"By consolidating data, an agency can improve access to data resources, enhance data quality, increase data protection, eliminate data duplications and deliver one version of truth to the agency."
While U.S. federal IT capabilities are in a state of great transition and modernization, common problems encountered in the efficiency drive have been the collation of accurate inventories of IT equipment, measuring data center power usage and adapting federal data centers to the cultural implications of inter-agency consolidation.
The ever-increasing issue of cyber security has been another concern for data center managers.
In a blog post outlining the intiative’s goals, Federal CIO Steven VanRoekel said: "We need to ensure we are delivering better service to the American people for less. Accordingly, agencies will focus on computing power and density instead of capacity, taking advantage of current technologies that deliver more bang for the buck."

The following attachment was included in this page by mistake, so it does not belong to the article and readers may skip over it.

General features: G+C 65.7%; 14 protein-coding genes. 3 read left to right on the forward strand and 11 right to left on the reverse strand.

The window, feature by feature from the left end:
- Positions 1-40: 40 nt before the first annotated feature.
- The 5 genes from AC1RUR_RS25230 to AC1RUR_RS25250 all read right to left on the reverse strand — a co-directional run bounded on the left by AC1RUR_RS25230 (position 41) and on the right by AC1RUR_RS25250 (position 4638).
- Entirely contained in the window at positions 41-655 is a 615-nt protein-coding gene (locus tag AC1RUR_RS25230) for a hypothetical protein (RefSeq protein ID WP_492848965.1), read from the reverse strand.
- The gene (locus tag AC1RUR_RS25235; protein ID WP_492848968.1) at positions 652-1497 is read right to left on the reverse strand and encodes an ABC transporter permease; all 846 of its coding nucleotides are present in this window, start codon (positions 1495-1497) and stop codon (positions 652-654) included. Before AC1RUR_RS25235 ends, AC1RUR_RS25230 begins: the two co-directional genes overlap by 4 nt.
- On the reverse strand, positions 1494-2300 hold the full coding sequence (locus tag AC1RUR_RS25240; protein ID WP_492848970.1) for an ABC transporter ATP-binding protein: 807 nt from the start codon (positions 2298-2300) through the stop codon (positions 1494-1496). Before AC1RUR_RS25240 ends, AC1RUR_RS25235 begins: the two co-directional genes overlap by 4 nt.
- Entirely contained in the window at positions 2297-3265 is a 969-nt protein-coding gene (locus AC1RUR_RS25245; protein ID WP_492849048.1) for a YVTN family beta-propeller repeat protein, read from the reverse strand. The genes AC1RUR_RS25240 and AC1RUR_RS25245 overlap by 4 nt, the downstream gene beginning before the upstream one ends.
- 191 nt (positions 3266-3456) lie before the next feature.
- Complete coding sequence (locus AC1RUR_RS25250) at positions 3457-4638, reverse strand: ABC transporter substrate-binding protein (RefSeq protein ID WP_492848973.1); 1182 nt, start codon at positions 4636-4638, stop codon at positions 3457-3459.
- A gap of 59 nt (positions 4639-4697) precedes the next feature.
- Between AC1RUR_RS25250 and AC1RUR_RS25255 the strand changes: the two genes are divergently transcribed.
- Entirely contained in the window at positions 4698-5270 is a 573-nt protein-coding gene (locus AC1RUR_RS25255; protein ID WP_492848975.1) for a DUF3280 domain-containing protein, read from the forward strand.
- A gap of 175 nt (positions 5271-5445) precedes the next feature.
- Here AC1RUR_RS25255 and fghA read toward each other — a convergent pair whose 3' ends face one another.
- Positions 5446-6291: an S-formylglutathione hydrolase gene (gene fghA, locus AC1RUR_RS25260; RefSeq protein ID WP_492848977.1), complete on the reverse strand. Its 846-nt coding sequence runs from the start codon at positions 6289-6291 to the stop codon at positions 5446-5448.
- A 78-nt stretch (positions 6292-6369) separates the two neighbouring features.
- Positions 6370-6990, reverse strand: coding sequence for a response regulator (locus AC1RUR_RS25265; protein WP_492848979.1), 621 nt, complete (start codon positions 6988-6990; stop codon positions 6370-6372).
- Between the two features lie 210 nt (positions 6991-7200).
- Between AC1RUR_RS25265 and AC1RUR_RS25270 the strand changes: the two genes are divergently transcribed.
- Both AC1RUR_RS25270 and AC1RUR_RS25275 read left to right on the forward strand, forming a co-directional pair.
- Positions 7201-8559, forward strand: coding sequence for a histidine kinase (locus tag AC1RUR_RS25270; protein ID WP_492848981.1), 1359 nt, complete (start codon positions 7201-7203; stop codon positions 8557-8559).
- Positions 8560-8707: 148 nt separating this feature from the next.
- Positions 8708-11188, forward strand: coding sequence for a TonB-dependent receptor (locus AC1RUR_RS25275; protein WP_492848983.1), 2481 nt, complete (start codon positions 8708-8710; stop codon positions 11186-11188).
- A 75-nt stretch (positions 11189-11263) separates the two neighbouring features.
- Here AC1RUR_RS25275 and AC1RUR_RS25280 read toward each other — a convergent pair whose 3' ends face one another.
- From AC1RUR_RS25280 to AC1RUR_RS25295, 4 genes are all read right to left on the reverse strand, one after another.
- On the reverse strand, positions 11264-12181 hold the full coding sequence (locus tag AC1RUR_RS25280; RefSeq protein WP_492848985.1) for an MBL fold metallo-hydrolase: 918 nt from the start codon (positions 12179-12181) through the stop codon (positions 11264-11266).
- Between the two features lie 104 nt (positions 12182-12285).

The New York Times reported last fall that "data centers can waste 90 percent or more of the electricity they pull off the [power] grid," running their facilities at maximum capacity around the clock out of fear of a surge in demand that could crash the system.
Mr. Hendrix told IDGA.org: "These data centers now consume an estimated two percent of all electricity in the U.S. each year. Federal data centers make up 10 percent of all U.S. data center energy use, which translates to an estimated $600 million in energy costs in 2010 alone - and those energy costs are increasing.
"By lowering a $600 million energy bill, along with the accompanying real estate footprint reduction, huge savings are achievable and the federal government has an opportunity to lead the way.
So what will be the key to success in achieving the goals the government has set for 2015? Siemens believes that IT solutions are most effective when they result from a strong partnership between program and mission officials, empowered CIOs and industry partners.